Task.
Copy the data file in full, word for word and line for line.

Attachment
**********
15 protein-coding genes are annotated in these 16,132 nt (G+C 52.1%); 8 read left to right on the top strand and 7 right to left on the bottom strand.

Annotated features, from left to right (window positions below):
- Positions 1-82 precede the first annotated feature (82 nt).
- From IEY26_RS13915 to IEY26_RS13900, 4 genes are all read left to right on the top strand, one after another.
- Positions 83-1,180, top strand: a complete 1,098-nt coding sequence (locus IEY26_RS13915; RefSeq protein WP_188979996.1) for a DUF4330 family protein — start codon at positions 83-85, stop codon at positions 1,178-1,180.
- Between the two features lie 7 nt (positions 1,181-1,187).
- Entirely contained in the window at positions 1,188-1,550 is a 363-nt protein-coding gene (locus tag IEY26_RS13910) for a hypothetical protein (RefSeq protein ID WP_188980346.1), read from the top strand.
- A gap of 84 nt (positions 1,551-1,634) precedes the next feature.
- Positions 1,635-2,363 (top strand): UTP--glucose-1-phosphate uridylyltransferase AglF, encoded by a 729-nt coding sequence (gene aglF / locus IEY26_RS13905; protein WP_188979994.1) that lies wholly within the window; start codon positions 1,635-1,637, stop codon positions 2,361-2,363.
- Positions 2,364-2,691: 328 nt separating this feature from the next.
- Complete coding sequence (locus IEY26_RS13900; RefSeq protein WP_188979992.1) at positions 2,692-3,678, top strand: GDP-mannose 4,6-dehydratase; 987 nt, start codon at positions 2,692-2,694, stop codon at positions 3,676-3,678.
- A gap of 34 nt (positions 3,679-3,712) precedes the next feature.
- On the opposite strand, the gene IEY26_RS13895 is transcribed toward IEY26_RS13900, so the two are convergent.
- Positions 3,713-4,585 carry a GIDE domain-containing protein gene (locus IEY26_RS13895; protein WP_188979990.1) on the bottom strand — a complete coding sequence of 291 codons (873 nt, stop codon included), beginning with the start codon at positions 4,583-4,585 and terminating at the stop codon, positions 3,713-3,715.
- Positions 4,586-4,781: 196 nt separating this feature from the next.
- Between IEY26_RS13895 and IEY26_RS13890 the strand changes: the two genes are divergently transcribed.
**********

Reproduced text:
15 protein-coding genes are annotated in these 16,132 nt (G+C 52.1%); 8 read left to right on the top strand and 7 right to left on the bottom strand.

Annotated features, from left to right (window positions below):
- Positions 1-82 precede the first annotated feature (82 nt).
- From IEY26_RS13915 to IEY26_RS13900, 4 genes are all read left to right on the top strand, one after another.
- Positions 83-1,180, top strand: a complete 1,098-nt coding sequence (locus IEY26_RS13915; RefSeq protein WP_188979996.1) for a DUF4330 family protein — start codon at positions 83-85, stop codon at positions 1,178-1,180.
- Between the two features lie 7 nt (positions 1,181-1,187).
- Entirely contained in the window at positions 1,188-1,550 is a 363-nt protein-coding gene (locus tag IEY26_RS13910) for a hypothetical protein (RefSeq protein ID WP_188980346.1), read from the top strand.
- A gap of 84 nt (positions 1,551-1,634) precedes the next feature.
- Positions 1,635-2,363 (top strand): UTP--glucose-1-phosphate uridylyltransferase AglF, encoded by a 729-nt coding sequence (gene aglF / locus IEY26_RS13905; protein WP_188979994.1) that lies wholly within the window; start codon positions 1,635-1,637, stop codon positions 2,361-2,363.
- Positions 2,364-2,691: 328 nt separating this feature from the next.
- Complete coding sequence (locus IEY26_RS13900; RefSeq protein WP_188979992.1) at positions 2,692-3,678, top strand: GDP-mannose 4,6-dehydratase; 987 nt, start codon at positions 2,692-2,694, stop codon at positions 3,676-3,678.
- A gap of 34 nt (positions 3,679-3,712) precedes the next feature.
- On the opposite strand, the gene IEY26_RS13895 is transcribed toward IEY26_RS13900, so the two are convergent.
- Positions 3,713-4,585 carry a GIDE domain-containing protein gene (locus IEY26_RS13895; protein WP_188979990.1) on the bottom strand — a complete coding sequence of 291 codons (873 nt, stop codon included), beginning with the start codon at positions 4,583-4,585 and terminating at the stop codon, positions 3,713-3,715.
- Positions 4,586-4,781: 196 nt separating this feature from the next.
- Between IEY26_RS13895 and IEY26_RS13890 the strand changes: the two genes are divergently transcribed.